Progression of CKD can be explained by haemodynamic and non-haemodynamic factors. In addition to causing an increased cardiovascular disease burden in CKD patients, OS also plays an important role in the progression of CKD, either through direct effects on renal tissue or through indirect mechanisms by interacting with other factors.[6] The OS further causes oxidative damage to important biomolecules such as lipids, proteins and nucleic acids resulting in the formation of various compounds such as malondialdehyde (MDA), F2-isoprostanes, protein carbonyls (PCs) and 8-Hydroxy-2'-deoxyguanosine that have relatively longer half-lives and are used as general markers of oxidative injury.[8] Earlier studies have reported altered levels of oxidant and anti-oxidant markers in patients with CKD.[9],[10],[11] Studies have also explored the association between markers of OS and renal function and how the OS varies with progressing decline in renal function. However, these studies have measured only a few markers of OS and none of them have comprehensively studied the OS.[12]

In this background, the present study was aimed to evaluate the oxidant and anti-oxidant status in healthy controls and patients of CKD Stage 1–5. The association of oxidant-anti-oxidant status with renal function was also analysed. Markers of lipid peroxidation (MDA) and protein oxidation (PCs) were studied along with measurement of anti-oxidants such as ferric reducing the ability of plasma (FRAP) as a marker of total anti-oxidant capacity (TAC), protein thiols (PT) and enzymatic anti-oxidants superoxide dismutase (SOD), glutathione peroxidase (GPX) and catalase. A score for OS (SOS) was calculated based on the analysis of all the oxidant and anti-oxidant parameters studied since a combined evaluation of several markers is likely to provide a more realistic and comprehensive information about OS.


  Material and Methods Top


The present study is a cross-sectional case-control study conducted in the Departments of Biochemistry and Nephrology, Sri Venkateswara Institute of Medical Sciences, Tirupati between November 2011 and June 2013. The study population included 120 patients diagnosed with CKD and 30 age- and gender-matched healthy controls. Institutional Ethical clearance was obtained before performing the study. All the study participants were categorised into four groups based on estimated glomerular filtration rate (eGFR) calculated using the Cockcroft and Gault formula[13] into Group I (controls), Group II (patients in CKD Stages I and II), Group III (patients in CKD Stages III and IV) and Group IV (patients in CKD stage V).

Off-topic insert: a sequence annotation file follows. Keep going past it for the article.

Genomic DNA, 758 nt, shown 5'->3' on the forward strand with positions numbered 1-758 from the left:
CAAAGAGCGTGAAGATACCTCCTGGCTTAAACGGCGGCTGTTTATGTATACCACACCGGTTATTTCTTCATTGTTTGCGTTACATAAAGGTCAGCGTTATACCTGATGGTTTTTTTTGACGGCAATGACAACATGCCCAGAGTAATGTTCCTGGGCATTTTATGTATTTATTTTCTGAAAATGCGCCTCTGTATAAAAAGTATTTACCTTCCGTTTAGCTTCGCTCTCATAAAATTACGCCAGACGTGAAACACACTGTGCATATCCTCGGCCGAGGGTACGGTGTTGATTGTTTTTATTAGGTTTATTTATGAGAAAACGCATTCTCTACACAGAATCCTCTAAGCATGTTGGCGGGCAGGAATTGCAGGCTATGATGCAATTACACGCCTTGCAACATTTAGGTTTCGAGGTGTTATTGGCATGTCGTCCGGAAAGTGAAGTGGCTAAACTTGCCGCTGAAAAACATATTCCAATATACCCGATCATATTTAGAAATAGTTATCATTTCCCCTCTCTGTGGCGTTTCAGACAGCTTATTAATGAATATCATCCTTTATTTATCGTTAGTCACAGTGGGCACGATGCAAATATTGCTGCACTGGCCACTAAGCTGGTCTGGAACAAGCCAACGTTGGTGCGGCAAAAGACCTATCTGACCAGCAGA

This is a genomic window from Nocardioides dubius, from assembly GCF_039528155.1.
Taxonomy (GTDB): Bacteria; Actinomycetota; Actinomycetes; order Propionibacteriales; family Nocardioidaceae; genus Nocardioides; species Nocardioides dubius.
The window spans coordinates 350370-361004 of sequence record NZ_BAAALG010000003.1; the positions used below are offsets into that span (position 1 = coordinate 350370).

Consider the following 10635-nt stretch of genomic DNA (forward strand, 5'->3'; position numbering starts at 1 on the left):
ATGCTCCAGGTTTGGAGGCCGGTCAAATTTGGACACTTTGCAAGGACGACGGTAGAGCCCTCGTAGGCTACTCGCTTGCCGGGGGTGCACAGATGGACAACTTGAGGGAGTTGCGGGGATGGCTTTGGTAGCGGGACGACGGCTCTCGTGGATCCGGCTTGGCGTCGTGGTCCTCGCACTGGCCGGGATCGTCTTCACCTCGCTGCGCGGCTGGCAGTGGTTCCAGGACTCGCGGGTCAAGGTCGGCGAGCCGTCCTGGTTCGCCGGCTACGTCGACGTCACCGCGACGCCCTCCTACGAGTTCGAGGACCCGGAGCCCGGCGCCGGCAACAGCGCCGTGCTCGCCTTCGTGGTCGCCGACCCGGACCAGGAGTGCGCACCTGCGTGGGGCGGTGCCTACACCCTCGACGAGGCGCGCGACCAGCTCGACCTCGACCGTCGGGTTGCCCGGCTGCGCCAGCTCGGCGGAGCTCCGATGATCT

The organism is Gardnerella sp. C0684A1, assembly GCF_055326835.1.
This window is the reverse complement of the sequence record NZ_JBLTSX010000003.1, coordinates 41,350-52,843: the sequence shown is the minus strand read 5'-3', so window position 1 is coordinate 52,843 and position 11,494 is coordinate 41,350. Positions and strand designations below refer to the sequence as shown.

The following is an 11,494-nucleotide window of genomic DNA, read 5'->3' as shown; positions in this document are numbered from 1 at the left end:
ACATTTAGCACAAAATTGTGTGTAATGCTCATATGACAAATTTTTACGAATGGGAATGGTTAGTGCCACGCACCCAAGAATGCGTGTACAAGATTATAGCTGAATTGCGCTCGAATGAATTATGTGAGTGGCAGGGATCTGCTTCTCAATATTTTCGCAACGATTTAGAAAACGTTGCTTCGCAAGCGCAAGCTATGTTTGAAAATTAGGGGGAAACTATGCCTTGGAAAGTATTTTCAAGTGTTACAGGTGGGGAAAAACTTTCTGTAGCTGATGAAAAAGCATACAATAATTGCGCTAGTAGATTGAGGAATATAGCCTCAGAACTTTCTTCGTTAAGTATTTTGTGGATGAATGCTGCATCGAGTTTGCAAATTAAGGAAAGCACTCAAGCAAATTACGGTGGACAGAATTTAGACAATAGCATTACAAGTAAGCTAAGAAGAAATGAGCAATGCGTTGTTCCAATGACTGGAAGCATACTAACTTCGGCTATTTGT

Five mL of whole-blood sample was collected from all the study participants into the heparinised bulb and plain bulb. The plasma and serum collected after centrifugation were aliquoted and stored at -80°C until biochemical analysis. Serum urea and creatinine were measured using commercial reagents on Beckman Coulter Unicel DXC 600 analyser. Serum MDA,[14] PC,[15] FRAP,[16] PT[17] and erythrocyte SOD,[18] GPx[19] and catalase[20] were analysed using spectrophotometric methods on Lambda 25 UV-visual double-beam spectrophotometer (Perkin Elmer, Singapore). Since uric acid is the major contributor to the anti-oxidant capacity measured as FRAP[21] and uric acid levels are expected to be increased in CKD patients, FRAP was corrected for uric acid (FRAP_UA). The ratio of MDA and FRAP_UA indicates the combined effect of free radical generation and the non-enzymatic anti-oxidant defence and hence was calculated and evaluated (MDA/FRAP_UA).

To obtain the overall SOS, each oxidant and anti-oxidant marker measured was ranked zero, −1 or +1 using control group mean values as the cut-off value. Results equal to cut off values were assigned zero points (0); results above or below the cut-off values, and pointing towards OS (i.e., increase in oxidant markers and decrease in antioxidants), were assigned one positive point (+1). Values of markers indicating anti-oxidant status (i.e., decrease in oxidants and increase in antioxidants) were assigned one negative point (−1). The sum of these rankings was labelled as 'SOS'.

All the data were expressed as either mean ± standard deviation or median (interquartile range) depending on the distribution of data. Independent samples t-test or Mann–Whitney U-test was used as appropriate for comparison of the parameters studied in controls and CKD patients with CKD. Comparison between patients in different stages of CKD was done using the Kruskal–Wallis test followed by pairwise comparisons. The association between markers of oxidant and anti-oxidant status and renal function was studied using the Spearman correlation analysis. A value of P < 0.05 was considered statistically significant. All the statistical analyses were performed using Medcalc Version 12.0 and SPSS Version 16.0 for Windows.


  Results Top